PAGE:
RSA 2009 Best of Show

As much of the security industry recovers from RSA Conference 2009 in San Francisco it is time to attempt to condense a five day conference to few hundred words. There were 360 vendors on the exhibition floor and many more who sent executives to participate in the conference sessions or traverse the party circuit that occurred each night. I interviewed over ten percent of them in one-on-one briefings and video sessions.

The buzz at the conference was the pleasant surprise that the world had not come to an end. I have yet to see any official numbers from the conference organizers. While they may be down one vendor I interviewed thought the quality of attendee was up. He explained that possibly those organizations that allowed their staff to attend had real immediate needs for security solutions. The show floor was crowded every time I attempted to navigate it. You got a real feel for attendance in-between sessions when the hallways would be packed with people laptop to laptop. It appears that IT spending on security is healthy.

So what was the hot technology? For me it was “the old is new”; in particular the hugely diverse category of Identity and Access Management was everywhere. Web defenses were hot. Radware introduced an inline web application feature in their DefensePro products that I am tempted to call Web Application IPS (WAIPS?) but they call APSolute Immunity. NEC introduced a Web Application Firewall of their own design.

The following companies were the most exciting of RSA 2009 and earn Stiennon’s Best of Show award.

The Xceedium GateKeeper is an appliance for managing privileged users. As I point out in my insider threat tutorial administrators, DBA’s and even applications are often granted carte blanche access with little or no accountability. Tackling this problem is one of the best ways to tighten up security. As a proponent of simple security I rank Xceedium as must-have technology.

Yubico is taking a crack at bringing strong authentication to the masses. It is extremely simple. A small USB key is used to type long unique passwords in to any login screen. An open source development community provides the back end needed by an application to accept Yubikey passwords.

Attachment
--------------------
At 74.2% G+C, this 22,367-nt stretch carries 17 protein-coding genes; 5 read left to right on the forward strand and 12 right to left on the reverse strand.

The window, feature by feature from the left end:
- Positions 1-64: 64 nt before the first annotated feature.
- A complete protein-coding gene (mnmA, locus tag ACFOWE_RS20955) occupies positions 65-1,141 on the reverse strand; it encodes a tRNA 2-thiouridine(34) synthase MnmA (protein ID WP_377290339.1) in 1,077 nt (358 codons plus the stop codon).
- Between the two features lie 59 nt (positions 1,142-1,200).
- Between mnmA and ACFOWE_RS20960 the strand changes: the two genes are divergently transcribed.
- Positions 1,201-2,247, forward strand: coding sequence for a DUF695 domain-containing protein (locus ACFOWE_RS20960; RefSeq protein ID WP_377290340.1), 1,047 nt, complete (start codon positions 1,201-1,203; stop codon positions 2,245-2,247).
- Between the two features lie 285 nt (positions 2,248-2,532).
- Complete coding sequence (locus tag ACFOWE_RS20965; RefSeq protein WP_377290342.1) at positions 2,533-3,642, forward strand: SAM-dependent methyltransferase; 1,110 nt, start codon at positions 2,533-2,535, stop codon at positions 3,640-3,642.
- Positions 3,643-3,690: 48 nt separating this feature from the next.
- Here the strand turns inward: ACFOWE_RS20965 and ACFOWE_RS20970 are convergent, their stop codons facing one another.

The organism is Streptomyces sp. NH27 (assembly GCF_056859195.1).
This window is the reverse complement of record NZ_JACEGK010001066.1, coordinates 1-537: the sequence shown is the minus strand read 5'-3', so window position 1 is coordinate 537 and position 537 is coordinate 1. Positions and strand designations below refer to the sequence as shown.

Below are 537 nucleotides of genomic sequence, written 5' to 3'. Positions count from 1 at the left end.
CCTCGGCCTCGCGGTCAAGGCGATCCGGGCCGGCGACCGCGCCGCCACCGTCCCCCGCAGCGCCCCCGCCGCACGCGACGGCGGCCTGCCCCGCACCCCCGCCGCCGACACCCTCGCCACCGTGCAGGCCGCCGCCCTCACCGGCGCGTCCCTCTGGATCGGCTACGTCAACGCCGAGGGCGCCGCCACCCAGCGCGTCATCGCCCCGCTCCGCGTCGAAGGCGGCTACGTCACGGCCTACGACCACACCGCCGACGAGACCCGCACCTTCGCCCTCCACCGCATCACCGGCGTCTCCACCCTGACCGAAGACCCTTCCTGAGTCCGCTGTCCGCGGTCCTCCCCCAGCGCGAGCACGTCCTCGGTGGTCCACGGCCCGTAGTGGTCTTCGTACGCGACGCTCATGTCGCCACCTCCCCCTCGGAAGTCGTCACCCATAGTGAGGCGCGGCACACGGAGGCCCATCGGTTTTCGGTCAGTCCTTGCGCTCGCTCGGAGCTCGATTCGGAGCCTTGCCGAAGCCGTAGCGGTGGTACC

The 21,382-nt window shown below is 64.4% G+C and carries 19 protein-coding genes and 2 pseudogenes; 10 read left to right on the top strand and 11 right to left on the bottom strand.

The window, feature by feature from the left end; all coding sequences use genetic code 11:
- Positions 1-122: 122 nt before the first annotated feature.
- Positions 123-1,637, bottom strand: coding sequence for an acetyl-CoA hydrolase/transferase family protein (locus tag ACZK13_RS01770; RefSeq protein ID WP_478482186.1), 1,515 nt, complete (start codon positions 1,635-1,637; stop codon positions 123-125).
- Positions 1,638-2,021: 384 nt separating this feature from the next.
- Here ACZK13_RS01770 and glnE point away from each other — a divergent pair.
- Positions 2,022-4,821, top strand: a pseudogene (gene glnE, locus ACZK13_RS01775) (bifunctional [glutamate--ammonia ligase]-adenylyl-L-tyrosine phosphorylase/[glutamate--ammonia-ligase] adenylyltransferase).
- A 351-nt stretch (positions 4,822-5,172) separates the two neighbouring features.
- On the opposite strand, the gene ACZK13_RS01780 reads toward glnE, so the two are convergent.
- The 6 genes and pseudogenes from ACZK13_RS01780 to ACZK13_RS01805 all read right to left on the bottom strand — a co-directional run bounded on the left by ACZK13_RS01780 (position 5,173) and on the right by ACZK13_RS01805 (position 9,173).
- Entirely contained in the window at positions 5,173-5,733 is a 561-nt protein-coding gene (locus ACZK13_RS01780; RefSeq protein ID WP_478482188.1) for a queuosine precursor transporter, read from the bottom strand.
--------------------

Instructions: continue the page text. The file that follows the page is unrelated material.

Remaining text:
I told the founder and CEO of Syphan Technologies to surprise me during his video session. He did. Pravin Mirchandani has identified a need for large service providers to offer more security and filtering on their own premises. He is taking a high end multi-gig platform to market.

From their web site:

With zero latency, total packet inspection it is purpose designed to operate in the high-speed, IP-based customer services environment including protection for HTTP transactions, VoIP communications, multi-media streaming and IPTV applications.

With64 nano seconds latency I can forgive the hyperbole.

Palo Alto Networks has been messaging around application-aware firewalls, so much so that I missed what they are really doing. When I had Nir Zuk in front of a camera I finally discovered that his newest firewall is indeed what IDC calls a “complete content inspection firewall”. So, while I agree that identifying and controlling the use of applications on a network is required, the real value is in filtering malware, attacks, and misuse out of network sessions in real time. Palo Alto Networks joins the very short list of gateway security providers that can really look at content: iPolicy, Fortinet, and now PAN.

CoreTrace. The Wheel Group band is back together. Dan Teal has figured out application white listing and Tony Jennings has stepped off the race circuit to re-join him as CEO.

Triumfant has developed a technique for mapping “normal state” for an enterprise’s computers and then alerting and remediating when malware makes changes to that state. They give a great demo. I predict they will not remain a stand-alone company for long.

RSA Conference 2009 lived up to its reputation as the must-attend event of the year. Most of us are too exhausted to contemplate next year just yet but it will be in our plans.

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